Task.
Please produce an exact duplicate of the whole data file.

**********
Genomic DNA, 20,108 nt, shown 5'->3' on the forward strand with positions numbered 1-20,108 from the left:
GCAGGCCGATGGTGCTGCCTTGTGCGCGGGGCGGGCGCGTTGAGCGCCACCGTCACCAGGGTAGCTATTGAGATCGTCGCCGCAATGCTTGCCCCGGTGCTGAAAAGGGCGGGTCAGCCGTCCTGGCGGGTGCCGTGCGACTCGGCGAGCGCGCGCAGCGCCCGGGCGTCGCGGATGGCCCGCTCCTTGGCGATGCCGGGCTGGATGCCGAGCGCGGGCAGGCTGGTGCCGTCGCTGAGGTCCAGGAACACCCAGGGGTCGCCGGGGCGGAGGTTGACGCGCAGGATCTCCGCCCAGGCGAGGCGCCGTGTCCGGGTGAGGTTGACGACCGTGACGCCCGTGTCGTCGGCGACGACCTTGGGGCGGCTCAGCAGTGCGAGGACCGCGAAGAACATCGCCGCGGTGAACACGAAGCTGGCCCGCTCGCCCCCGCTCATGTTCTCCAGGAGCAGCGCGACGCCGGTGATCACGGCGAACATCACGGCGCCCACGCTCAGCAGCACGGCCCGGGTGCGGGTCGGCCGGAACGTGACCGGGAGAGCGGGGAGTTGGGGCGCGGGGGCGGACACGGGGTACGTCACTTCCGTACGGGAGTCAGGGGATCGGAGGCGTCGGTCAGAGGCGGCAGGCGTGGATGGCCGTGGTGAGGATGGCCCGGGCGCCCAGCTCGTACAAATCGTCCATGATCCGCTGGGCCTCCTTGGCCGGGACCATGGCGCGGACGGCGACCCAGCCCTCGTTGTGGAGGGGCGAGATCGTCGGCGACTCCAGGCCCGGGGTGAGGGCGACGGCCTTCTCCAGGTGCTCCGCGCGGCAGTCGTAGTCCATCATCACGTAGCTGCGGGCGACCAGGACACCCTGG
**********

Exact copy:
Genomic DNA, 20,108 nt, shown 5'->3' on the forward strand with positions numbered 1-20,108 from the left:
GCAGGCCGATGGTGCTGCCTTGTGCGCGGGGCGGGCGCGTTGAGCGCCACCGTCACCAGGGTAGCTATTGAGATCGTCGCCGCAATGCTTGCCCCGGTGCTGAAAAGGGCGGGTCAGCCGTCCTGGCGGGTGCCGTGCGACTCGGCGAGCGCGCGCAGCGCCCGGGCGTCGCGGATGGCCCGCTCCTTGGCGATGCCGGGCTGGATGCCGAGCGCGGGCAGGCTGGTGCCGTCGCTGAGGTCCAGGAACACCCAGGGGTCGCCGGGGCGGAGGTTGACGCGCAGGATCTCCGCCCAGGCGAGGCGCCGTGTCCGGGTGAGGTTGACGACCGTGACGCCCGTGTCGTCGGCGACGACCTTGGGGCGGCTCAGCAGTGCGAGGACCGCGAAGAACATCGCCGCGGTGAACACGAAGCTGGCCCGCTCGCCCCCGCTCATGTTCTCCAGGAGCAGCGCGACGCCGGTGATCACGGCGAACATCACGGCGCCCACGCTCAGCAGCACGGCCCGGGTGCGGGTCGGCCGGAACGTGACCGGGAGAGCGGGGAGTTGGGGCGCGGGGGCGGACACGGGGTACGTCACTTCCGTACGGGAGTCAGGGGATCGGAGGCGTCGGTCAGAGGCGGCAGGCGTGGATGGCCGTGGTGAGGATGGCCCGGGCGCCCAGCTCGTACAAATCGTCCATGATCCGCTGGGCCTCCTTGGCCGGGACCATGGCGCGGACGGCGACCCAGCCCTCGTTGTGGAGGGGCGAGATCGTCGGCGACTCCAGGCCCGGGGTGAGGGCGACGGCCTTCTCCAGGTGCTCCGCGCGGCAGTCGTAGTCCATCATCACGTAGCTGCGGGCGACCAGGACACCCTGG